2. Flexor retinaculum.
Its tendon fuses with medial portion of the tendon of flexor hallucis brevis for a common insertion Medial side of the base of proximal phalanx of the big toe Medial plantar nerve (S2, S3) Flexion and abduction of the big toe
• Abductor digiti minimi (lies along the lateral border of the foot) Medial and lateral tubercles of the calcaneum in a continuous line Its tendon fuses with the tendon of flexor digiti minimi brevis for a common insertion Lateral side of the base of proximal phalanx of the little toe Lateral plantar nerve (S2, S3) Flexion and abduction of the little toe
• Flexor digitorum accessorius By two heads:
1. Medial head from the medial concave surface of the calcaneum and adjoining part of the medial tubercle.
2. Lateral head from the calcaneum in front of the lateral tubercle
The two heads unite at an acute angle Tendon of the flexor digitorum longus (FDL) Lateral plantar nerve (S2, S3) 1. Straightens the pull of the long flexor tendons.
2. Assists the flexor digitorum longus in flexing the lateral 4 toes
• Lumbricals (4 in number and numbered from medial to lateral side) Tendon of flexor digitorum longus Tendon of flexor hallucis longus From the tendons of the flexor digitorum longus Tendons pass forwards on the medial sides of the metatarso-phalangeal joints of the lateral four toes Into the extensor expansions and bases of proximal phalanges of lateral 4 toes 1st by the medial plantar nerve, and 2nd, 3rd, and 4th by the lateral plantar nerve (S2, S3) Extension of toes at the interphalangeal joints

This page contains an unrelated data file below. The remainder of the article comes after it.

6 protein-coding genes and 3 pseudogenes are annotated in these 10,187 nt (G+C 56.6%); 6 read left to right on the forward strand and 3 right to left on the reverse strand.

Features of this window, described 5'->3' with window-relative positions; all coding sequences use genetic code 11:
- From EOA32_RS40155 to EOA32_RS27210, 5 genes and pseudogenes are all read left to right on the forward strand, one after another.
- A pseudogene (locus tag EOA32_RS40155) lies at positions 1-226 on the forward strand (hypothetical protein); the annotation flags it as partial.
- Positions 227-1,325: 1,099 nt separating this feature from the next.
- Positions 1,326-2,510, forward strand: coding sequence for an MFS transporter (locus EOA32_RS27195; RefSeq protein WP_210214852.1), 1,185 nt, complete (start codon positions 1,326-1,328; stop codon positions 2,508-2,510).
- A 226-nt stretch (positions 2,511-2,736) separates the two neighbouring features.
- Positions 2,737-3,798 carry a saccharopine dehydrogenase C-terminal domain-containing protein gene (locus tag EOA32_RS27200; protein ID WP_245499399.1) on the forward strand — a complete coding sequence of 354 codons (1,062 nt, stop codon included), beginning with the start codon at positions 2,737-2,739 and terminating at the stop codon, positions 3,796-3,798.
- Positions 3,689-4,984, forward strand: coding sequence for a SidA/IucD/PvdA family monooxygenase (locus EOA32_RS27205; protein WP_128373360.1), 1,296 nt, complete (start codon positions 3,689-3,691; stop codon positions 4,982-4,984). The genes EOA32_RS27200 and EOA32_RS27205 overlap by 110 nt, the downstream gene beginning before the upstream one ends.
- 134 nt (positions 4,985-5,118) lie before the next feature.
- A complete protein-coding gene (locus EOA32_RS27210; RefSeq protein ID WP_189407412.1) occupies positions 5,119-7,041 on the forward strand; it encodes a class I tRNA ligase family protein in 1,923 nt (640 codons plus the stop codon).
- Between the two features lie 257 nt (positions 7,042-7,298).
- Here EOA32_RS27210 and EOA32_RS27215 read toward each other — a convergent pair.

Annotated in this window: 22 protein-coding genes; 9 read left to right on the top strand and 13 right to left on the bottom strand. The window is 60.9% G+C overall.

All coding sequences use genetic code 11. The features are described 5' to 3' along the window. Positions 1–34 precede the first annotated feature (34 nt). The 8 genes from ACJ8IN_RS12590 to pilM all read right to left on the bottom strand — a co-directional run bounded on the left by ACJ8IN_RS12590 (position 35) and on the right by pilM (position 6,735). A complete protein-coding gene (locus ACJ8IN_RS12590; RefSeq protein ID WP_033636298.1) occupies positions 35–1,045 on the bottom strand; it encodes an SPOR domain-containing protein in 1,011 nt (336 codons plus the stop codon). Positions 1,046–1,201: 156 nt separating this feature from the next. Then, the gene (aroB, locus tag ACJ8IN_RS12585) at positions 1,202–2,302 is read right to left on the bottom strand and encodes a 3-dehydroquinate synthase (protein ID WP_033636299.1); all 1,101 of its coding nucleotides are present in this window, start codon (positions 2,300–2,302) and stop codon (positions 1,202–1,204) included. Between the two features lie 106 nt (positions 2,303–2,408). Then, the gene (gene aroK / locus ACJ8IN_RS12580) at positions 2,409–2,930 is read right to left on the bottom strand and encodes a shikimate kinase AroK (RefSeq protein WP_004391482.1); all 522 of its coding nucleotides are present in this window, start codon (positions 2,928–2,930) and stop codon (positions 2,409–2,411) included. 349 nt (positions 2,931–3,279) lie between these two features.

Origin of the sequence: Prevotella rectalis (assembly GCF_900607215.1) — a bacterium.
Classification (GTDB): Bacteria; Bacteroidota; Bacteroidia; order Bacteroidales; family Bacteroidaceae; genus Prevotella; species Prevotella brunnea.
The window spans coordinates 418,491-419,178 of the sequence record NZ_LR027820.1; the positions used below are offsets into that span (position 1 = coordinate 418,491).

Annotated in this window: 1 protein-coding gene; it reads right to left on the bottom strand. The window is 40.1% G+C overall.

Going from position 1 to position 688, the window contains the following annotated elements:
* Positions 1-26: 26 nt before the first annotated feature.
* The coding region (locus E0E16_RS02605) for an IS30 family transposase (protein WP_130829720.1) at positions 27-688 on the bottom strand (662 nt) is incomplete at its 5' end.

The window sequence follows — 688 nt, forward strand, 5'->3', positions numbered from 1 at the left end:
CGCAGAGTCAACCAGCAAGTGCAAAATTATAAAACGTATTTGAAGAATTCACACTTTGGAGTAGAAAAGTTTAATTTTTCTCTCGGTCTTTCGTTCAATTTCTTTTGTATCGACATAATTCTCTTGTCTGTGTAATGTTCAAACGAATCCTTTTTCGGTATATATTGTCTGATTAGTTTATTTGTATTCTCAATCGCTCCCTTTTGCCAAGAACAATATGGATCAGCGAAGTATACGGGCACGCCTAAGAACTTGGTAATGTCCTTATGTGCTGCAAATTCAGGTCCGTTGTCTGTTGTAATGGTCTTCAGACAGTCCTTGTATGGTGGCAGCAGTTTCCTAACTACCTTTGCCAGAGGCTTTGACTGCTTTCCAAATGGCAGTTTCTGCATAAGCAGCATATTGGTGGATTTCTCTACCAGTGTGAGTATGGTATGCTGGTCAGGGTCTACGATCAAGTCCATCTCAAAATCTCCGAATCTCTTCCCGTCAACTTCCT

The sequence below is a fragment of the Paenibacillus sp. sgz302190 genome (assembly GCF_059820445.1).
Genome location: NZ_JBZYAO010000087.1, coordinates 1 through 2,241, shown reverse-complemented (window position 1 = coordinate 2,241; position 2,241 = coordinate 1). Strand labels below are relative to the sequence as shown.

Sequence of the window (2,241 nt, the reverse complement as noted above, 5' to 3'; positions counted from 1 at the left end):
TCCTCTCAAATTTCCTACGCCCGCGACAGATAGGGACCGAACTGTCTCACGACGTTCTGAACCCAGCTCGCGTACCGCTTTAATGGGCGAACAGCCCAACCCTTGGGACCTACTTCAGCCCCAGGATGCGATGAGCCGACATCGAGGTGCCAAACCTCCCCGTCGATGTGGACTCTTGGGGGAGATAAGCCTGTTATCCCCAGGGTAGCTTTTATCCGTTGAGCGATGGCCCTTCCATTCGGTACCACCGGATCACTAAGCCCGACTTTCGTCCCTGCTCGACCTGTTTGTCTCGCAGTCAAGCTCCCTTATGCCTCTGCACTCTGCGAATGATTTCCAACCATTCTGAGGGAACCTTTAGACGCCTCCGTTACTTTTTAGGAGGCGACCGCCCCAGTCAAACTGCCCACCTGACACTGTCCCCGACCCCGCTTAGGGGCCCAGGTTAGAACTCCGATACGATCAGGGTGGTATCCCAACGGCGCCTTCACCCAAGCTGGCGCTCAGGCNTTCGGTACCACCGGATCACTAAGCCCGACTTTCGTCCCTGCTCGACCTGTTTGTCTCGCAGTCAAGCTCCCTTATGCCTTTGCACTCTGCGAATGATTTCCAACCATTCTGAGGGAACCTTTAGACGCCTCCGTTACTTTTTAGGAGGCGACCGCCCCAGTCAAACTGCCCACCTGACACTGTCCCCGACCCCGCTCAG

Third Layer
• Flexor hallucis brevis It arises by a Y-shaped tendon:
1.Lateral limb from the medial part of the plantar surface of the cuboid bone.
2.Medial limb from the lateral cuneiform
Muscle belly splits in two parts. Each part gives rise to a tendon which contains a sesamoid bone near its insertion. The medial tendon blends with the abductor hallucis, and the lateral tendon blends with the adductor hallucis Each side of the base of proximal phalanx of the big toe (1st digit) Medial plantar nerve (S2, S3) Flexion of the proximal phalanx of big toe
• Flexor digiti minimi brevis Base of the 5th metatarsal bone Forms narrow tendon which blends with the abductor digiti minimi By a narrow tendon into the lateral side of the base of proximal phalanx of the little toe Superficial branch of the lateral plantar nerve (S2, S3) Flexes the proximal phalanx of the little toe
• Adductor hallucis It arises by two heads:
1.Large oblique head from bases of the 2nd, 3rd, and 4th metatarsals.
2.Small transverse head from the plantar ligaments of the metatarso-phalangeal joints of 3rd, 4th, and 5th toes
The common tendon of both heads fuses with the lateral tendon of the flexor hallucis brevis By the composite tendon on the lateral side of the base of proximal phalanx of the big toe Deep branch of the lateral plantar nerve (S2, S3) 1.Adduction of the big toe
.2Maintains transverse arches of the foot.
• Dorsal interossei * (4 in number, and lies between the metatarsal bones) They are bipennate and arises from the adjacent sides of the metatarsal bones (1-5) Tendons are arranged on the abductor sides of the toes 1.1st on the medial side of the proximal phalanx of 2nd digit.
2nd-4th on the lateral sides of 2nd-4th digits
Lateral plantar nerve (S2, S3) 1.Abducts digits (2nd-4th).
2. Flexes the metatarso-phalangeal joints.
Plantar interossei * (3 in number and lies rather below the metatarsals) They are unipennate and arises from the medial sides of the metatarsal bones (3rd-5th) Tendons are arranged on the adductor sides of the toes Medial sides of bases of the phalanges of 3rd-5th digits Lateral plantar nerve (S2, S3) 1.Adducts the digits (2nd-4th).
2.Flexes the metatarso-phalangeal joints
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By Dr. Joseph H Volker | 2018-10-25T16:28:35+00:00 October 25th, 2018|Anatomy, Lower Limb, Muscles|0 Comments